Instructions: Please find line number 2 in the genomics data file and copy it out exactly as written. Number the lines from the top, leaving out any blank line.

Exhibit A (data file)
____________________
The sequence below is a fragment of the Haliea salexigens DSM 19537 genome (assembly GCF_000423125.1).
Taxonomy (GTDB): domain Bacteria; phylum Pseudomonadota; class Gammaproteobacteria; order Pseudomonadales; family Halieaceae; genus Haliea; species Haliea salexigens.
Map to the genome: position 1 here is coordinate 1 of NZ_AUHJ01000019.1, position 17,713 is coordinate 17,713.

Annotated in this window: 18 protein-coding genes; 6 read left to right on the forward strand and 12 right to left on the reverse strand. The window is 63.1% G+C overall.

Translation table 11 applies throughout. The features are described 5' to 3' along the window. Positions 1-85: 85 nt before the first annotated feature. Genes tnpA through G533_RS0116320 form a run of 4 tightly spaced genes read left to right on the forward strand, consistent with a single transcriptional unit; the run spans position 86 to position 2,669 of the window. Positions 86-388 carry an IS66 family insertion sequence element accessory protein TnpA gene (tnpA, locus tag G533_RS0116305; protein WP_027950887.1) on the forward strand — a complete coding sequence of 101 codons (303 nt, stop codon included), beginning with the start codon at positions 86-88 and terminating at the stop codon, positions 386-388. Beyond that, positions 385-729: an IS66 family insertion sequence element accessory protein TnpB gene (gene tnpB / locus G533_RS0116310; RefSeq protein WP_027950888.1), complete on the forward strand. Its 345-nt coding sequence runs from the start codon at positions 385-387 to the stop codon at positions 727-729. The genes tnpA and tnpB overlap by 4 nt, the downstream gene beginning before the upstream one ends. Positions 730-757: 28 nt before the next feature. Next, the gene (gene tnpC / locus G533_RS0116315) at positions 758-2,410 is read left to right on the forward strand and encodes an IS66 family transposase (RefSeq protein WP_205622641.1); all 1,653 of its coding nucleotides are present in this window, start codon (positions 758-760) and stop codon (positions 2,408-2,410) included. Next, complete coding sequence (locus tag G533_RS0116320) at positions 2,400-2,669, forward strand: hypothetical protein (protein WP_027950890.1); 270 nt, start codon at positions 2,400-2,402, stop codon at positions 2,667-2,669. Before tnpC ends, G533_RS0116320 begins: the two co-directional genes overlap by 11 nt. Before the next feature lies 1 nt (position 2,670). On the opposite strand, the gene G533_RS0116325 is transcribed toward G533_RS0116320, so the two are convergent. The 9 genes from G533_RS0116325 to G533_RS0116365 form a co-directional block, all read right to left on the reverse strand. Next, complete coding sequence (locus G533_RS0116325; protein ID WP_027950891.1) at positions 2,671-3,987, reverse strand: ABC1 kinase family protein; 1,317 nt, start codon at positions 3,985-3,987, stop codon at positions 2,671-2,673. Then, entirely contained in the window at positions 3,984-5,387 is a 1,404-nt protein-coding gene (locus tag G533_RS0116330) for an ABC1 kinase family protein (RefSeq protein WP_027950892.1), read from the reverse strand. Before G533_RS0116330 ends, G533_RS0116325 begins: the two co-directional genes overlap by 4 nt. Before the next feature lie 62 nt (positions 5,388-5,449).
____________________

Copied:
Taxonomy (GTDB): domain Bacteria; phylum Pseudomonadota; class Gammaproteobacteria; order Pseudomonadales; family Halieaceae; genus Haliea; species Haliea salexigens.